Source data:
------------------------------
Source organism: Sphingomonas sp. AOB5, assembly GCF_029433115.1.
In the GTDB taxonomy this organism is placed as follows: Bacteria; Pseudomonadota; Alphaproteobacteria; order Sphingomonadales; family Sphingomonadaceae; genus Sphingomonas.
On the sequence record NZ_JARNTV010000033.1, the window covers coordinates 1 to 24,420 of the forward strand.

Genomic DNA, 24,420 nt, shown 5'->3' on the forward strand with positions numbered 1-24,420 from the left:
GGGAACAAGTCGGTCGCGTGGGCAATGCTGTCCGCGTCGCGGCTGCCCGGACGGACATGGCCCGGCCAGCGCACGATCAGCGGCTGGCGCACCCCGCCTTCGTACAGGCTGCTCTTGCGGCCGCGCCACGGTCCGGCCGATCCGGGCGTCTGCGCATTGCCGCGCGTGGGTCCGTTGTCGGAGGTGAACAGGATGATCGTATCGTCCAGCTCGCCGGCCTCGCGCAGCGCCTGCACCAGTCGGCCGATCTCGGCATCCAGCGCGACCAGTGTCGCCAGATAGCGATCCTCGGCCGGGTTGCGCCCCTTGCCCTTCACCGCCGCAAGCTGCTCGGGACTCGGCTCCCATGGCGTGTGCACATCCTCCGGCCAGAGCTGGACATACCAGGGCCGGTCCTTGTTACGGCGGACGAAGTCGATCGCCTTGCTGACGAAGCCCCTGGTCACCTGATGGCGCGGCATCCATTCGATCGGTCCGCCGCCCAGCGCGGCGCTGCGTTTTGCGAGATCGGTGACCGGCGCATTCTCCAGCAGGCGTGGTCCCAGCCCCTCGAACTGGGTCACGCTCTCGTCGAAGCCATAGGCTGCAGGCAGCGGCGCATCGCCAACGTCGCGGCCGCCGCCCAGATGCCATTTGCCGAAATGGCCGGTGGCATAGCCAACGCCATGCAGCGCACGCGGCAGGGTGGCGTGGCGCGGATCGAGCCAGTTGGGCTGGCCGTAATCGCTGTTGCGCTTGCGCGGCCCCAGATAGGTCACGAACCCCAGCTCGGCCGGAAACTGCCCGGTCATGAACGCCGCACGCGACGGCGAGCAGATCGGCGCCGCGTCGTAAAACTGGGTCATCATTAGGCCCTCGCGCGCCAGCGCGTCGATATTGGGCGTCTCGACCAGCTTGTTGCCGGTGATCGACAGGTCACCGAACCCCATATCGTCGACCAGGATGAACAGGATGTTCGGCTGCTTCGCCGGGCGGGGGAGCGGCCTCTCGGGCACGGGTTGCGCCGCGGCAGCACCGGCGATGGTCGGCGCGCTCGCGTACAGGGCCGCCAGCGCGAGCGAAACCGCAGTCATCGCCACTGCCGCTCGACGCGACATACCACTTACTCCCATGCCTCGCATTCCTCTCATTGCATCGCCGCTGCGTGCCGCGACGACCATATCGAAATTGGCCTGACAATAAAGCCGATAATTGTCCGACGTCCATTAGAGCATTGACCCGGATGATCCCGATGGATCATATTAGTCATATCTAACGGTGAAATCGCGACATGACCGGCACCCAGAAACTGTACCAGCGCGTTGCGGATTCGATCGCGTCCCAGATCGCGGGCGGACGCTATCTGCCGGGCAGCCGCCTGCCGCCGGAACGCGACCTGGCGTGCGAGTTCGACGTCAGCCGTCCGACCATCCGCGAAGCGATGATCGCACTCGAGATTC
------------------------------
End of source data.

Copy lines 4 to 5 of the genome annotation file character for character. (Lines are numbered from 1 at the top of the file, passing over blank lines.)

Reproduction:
Genomic DNA, 24,420 nt, shown 5'->3' on the forward strand with positions numbered 1-24,420 from the left:
GGGAACAAGTCGGTCGCGTGGGCAATGCTGTCCGCGTCGCGGCTGCCCGGACGGACATGGCCCGGCCAGCGCACGATCAGCGGCTGGCGCACCCCGCCTTCGTACAGGCTGCTCTTGCGGCCGCGCCACGGTCCGGCCGATCCGGGCGTCTGCGCATTGCCGCGCGTGGGTCCGTTGTCGGAGGTGAACAGGATGATCGTATCGTCCAGCTCGCCGGCCTCGCGCAGCGCCTGCACCAGTCGGCCGATCTCGGCATCCAGCGCGACCAGTGTCGCCAGATAGCGATCCTCGGCCGGGTTGCGCCCCTTGCCCTTCACCGCCGCAAGCTGCTCGGGACTCGGCTCCCATGGCGTGTGCACATCCTCCGGCCAGAGCTGGACATACCAGGGCCGGTCCTTGTTACGGCGGACGAAGTCGATCGCCTTGCTGACGAAGCCCCTGGTCACCTGATGGCGCGGCATCCATTCGATCGGTCCGCCGCCCAGCGCGGCGCTGCGTTTTGCGAGATCGGTGACCGGCGCATTCTCCAGCAGGCGTGGTCCCAGCCCCTCGAACTGGGTCACGCTCTCGTCGAAGCCATAGGCTGCAGGCAGCGGCGCATCGCCAACGTCGCGGCCGCCGCCCAGATGCCATTTGCCGAAATGGCCGGTGGCATAGCCAACGCCATGCAGCGCACGCGGCAGGGTGGCGTGGCGCGGATCGAGCCAGTTGGGCTGGCCGTAATCGCTGTTGCGCTTGCGCGGCCCCAGATAGGTCACGAACCCCAGCTCGGCCGGAAACTGCCCGGTCATGAACGCCGCACGCGACGGCGAGCAGATCGGCGCCGCGTCGTAAAACTGGGTCATCATTAGGCCCTCGCGCGCCAGCGCGTCGATATTGGGCGTCTCGACCAGCTTGTTGCCGGTGATCGACAGGTCACCGAACCCCATATCGTCGACCAGGATGAACAGGATGTTCGGCTGCTTCGCCGGGCGGGGGAGCGGCCTCTCGGGCACGGGTTGCGCCGCGGCAGCACCGGCGATGGTCGGCGCGCTCGCGTACAGGGCCGCCAGCGCGAGCGAAACCGCAGTCATCGCCACTGCCGCTCGACGCGACATACCACTTACTCCCATGCCTCGCATTCCTCTCATTGCATCGCCGCTGCGTGCCGCGACGACCATATCGAAATTGGCCTGACAATAAAGCCGATAATTGTCCGACGTCCATTAGAGCATTGACCCGGATGATCCCGATGGATCATATTAGTCATATCTAACGGTGAAATCGCGACATGACCGGCACCCAGAAACTGTACCAGCGCGTTGCGGATTCGATCGCGTCCCAGATCGCGGGCGGACGCTATCTGCCGGGCAGCCGCCTGCCGCCGGAACGCGACCTGGCGTGCGAGTTCGACGTCAGCCGTCCGACCATCCGCGAAGCGATGATCGCACTCGAGATTC